Agatha Christie – Hercule Poirot: The London Case is a fun mystery that struggles with its performance

We may know some of the greatest fictional mysteries like the back of our hand, but that still doesn’t stop them being engaging and fun.

But when a world famous detective and well-read character is thrust into a new mystery, things get even more intriguing. Such is the scenario we have with The London Case, the latest for Hercule Poirot and his trusty sidekick, Hastings.

In search of the Penitent Magdalene Painting, Poirot meets with Hastings on board a ship when one of its voyagers unexpectedly loses their cigarette case. Little do Poirot and Hastings know, this is the beginning of a long night and petty theft is just the beginning.

Playing a little like the Sherlock Holmes games, Poirot has his own mind map where he can observe crime scenes and sub-mysteries and solve them by piecing evidence together through links. This lets you combine strands of thoughts together to reach some form of conclusion.

And to do that Poirot will need to get acquainted with an ecletic cast of characters, all with very different backgrounds, from the bishop to the politician and the actress. He’ll chat to them about all manner of things, like their interests, their relationships and general movements.

The mystery itself goes from one extreme to the next, and eventually Poirot will find himself relying on Hastings, as they both work together to figure out their next steps, ruling out suspects, while building a case against others.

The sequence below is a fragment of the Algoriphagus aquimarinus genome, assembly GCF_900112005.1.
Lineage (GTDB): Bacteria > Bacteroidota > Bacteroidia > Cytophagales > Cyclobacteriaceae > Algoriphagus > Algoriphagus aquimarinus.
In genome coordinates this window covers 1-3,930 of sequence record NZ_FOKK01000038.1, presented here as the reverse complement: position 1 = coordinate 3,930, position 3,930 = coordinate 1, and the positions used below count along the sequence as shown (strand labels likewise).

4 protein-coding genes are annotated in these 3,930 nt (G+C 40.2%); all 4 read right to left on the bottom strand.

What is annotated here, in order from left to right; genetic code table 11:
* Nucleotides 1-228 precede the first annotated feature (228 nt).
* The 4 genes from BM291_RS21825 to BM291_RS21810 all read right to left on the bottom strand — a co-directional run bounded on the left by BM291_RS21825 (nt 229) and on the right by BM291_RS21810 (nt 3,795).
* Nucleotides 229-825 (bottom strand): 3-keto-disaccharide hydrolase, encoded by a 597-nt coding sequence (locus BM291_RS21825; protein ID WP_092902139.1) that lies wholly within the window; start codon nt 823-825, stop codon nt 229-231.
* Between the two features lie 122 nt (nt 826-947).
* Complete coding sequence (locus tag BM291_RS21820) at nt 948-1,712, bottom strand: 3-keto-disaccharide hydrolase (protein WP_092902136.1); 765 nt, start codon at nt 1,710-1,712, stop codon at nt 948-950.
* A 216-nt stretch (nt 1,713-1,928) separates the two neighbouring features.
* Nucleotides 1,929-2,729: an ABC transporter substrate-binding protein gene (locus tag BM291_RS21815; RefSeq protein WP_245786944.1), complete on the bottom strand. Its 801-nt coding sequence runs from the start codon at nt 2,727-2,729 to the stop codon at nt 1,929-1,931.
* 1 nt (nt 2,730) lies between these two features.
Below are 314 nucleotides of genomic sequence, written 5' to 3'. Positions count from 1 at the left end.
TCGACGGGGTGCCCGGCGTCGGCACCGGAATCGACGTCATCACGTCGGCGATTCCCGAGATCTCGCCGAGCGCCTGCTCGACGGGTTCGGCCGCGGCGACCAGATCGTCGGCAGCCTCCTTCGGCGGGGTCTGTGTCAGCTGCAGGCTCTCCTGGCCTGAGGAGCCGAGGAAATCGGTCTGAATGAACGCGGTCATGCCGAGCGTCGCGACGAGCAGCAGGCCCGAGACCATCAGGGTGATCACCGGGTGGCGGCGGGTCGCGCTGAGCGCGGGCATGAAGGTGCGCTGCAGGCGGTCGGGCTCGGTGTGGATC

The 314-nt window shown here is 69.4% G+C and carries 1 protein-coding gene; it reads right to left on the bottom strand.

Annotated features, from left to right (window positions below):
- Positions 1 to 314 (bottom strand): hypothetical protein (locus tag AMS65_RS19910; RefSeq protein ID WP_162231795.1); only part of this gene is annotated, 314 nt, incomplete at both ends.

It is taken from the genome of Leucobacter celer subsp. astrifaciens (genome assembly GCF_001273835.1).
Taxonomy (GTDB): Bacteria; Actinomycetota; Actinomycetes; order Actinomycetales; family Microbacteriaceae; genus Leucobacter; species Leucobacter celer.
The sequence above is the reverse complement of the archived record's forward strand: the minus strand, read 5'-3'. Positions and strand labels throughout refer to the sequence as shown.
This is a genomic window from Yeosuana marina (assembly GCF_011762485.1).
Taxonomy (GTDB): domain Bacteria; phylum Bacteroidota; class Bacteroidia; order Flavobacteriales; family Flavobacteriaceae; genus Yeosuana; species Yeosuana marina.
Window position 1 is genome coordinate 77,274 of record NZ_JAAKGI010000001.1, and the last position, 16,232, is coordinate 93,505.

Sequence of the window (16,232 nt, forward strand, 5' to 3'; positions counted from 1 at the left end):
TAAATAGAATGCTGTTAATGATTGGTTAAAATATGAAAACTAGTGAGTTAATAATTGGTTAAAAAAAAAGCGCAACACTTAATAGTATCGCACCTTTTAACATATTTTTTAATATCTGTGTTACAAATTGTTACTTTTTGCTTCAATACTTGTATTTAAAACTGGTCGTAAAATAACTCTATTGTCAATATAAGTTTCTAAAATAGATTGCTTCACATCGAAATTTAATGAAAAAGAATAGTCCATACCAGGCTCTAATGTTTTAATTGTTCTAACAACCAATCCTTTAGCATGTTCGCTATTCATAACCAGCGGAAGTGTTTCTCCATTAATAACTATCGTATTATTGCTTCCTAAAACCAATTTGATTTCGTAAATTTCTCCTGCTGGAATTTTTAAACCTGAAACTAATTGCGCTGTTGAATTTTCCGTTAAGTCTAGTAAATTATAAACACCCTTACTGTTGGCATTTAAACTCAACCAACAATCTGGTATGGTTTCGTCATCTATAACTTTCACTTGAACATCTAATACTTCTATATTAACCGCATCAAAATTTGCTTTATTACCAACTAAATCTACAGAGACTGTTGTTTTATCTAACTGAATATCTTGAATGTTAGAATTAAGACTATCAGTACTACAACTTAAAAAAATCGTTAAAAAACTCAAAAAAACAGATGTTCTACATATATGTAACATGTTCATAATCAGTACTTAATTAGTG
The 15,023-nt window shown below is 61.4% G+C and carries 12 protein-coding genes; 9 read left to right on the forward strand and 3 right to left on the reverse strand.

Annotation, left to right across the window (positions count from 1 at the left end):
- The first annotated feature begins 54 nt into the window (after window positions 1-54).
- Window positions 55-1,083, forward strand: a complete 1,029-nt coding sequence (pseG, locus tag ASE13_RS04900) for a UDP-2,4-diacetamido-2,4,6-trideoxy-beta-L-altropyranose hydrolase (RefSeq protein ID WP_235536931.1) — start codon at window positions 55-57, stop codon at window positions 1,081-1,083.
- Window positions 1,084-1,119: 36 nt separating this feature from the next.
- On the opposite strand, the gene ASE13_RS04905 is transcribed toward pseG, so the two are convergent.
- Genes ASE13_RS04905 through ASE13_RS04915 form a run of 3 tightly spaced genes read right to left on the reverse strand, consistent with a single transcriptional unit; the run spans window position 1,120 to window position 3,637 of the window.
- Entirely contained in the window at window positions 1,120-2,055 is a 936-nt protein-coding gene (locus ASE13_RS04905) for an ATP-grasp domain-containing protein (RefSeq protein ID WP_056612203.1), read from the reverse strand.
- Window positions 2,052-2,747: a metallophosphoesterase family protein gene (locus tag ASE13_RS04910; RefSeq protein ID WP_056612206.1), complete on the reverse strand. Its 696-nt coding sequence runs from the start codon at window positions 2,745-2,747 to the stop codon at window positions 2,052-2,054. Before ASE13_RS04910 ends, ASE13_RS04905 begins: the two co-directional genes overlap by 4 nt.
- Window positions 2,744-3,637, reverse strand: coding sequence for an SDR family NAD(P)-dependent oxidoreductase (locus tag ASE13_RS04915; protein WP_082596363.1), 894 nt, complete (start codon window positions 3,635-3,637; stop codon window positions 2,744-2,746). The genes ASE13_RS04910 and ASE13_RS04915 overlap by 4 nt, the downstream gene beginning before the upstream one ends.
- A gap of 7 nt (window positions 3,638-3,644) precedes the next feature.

At first glance, you might mistake this for a Disco Elysium with you controlling Poirot from a top-down perspective, but it lacks choice and impact on decisions, there’s no sub-quests and you’ve a limited pool of areas to draw from. No, this is more of a point and click adventure game, but leaning ever so slightly more on the interactive side.

You will need to search scenes of investigation for clues, look for hidden areas of interest and occasionally use items together. Basically, if you played the previous Poirot game – The First Cases – you’ll have a pretty solid idea of what to expect.

And the general flow really does keep you glued to your gamepad, though, sadly, this game is pretty glitchy in a few respects. For one, you have to complete puzzles in a certain order, otherwise the game gets muddled and it can cause the investigative string to break, meaning a full chapter restart. This happened to me on a couple of occasions at various stages of the game.

Dialogue can also be far too easily skipped, so you miss valuable context and it’s really difficult to draw back up or really even know what you’re supposed to be doing. So you need to be extra careful.

There’s also a few puzzles that boil down to guess work and memory and if you weren’t paying attention for even a moment or there’s a gap in time of playing, you’re going to get caught out. There was even one that was written incorrectly so I had to work around it. And some of Poirot’s observations are also made up of random combinations, which you’re sometimes left a bit confused by.

Oh, and if you hate backtracking and seeing the same places again and again, this may not be for you.